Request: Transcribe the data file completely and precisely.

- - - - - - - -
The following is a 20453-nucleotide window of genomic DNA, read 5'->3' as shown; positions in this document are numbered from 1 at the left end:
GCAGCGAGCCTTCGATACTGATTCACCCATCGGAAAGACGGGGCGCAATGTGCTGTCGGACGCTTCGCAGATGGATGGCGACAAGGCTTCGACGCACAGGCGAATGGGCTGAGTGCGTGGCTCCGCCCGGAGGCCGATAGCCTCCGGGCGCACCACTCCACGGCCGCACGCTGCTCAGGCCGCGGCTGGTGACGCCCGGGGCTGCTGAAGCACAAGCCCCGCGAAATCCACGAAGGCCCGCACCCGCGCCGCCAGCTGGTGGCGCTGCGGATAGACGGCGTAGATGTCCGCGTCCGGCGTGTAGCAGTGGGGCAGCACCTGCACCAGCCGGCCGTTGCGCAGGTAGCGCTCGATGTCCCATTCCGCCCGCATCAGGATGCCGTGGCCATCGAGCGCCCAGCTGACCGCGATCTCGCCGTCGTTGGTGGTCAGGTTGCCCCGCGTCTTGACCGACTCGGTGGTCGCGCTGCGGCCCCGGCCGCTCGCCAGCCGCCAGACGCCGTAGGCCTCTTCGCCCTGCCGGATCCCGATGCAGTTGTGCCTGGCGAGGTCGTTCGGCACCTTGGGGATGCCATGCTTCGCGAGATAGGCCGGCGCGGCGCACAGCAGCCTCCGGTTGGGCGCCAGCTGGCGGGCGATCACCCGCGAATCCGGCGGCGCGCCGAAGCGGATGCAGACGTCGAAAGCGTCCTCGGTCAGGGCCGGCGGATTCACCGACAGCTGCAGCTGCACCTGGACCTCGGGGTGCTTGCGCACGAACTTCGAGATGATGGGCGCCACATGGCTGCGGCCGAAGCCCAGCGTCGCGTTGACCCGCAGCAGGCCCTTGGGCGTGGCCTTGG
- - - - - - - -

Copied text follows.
The following is a 20453-nucleotide window of genomic DNA, read 5'->3' as shown; positions in this document are numbered from 1 at the left end:
GCAGCGAGCCTTCGATACTGATTCACCCATCGGAAAGACGGGGCGCAATGTGCTGTCGGACGCTTCGCAGATGGATGGCGACAAGGCTTCGACGCACAGGCGAATGGGCTGAGTGCGTGGCTCCGCCCGGAGGCCGATAGCCTCCGGGCGCACCACTCCACGGCCGCACGCTGCTCAGGCCGCGGCTGGTGACGCCCGGGGCTGCTGAAGCACAAGCCCCGCGAAATCCACGAAGGCCCGCACCCGCGCCGCCAGCTGGTGGCGCTGCGGATAGACGGCGTAGATGTCCGCGTCCGGCGTGTAGCAGTGGGGCAGCACCTGCACCAGCCGGCCGTTGCGCAGGTAGCGCTCGATGTCCCATTCCGCCCGCATCAGGATGCCGTGGCCATCGAGCGCCCAGCTGACCGCGATCTCGCCGTCGTTGGTGGTCAGGTTGCCCCGCGTCTTGACCGACTCGGTGGTCGCGCTGCGGCCCCGGCCGCTCGCCAGCCGCCAGACGCCGTAGGCCTCTTCGCCCTGCCGGATCCCGATGCAGTTGTGCCTGGCGAGGTCGTTCGGCACCTTGGGGATGCCATGCTTCGCGAGATAGGCCGGCGCGGCGCACAGCAGCCTCCGGTTGGGCGCCAGCTGGCGGGCGATCACCCGCGAATCCGGCGGCGCGCCGAAGCGGATGCAGACGTCGAAAGCGTCCTCGGTCAGGGCCGGCGGATTCACCGACAGCTGCAGCTGCACCTGGACCTCGGGGTGCTTGCGCACGAACTTCGAGATGATGGGCGCCACATGGCTGCGGCCGAAGCCCAGCGTCGCGTTGACCCGCAGCAGGCCCTTGGGCGTGGCCTTGG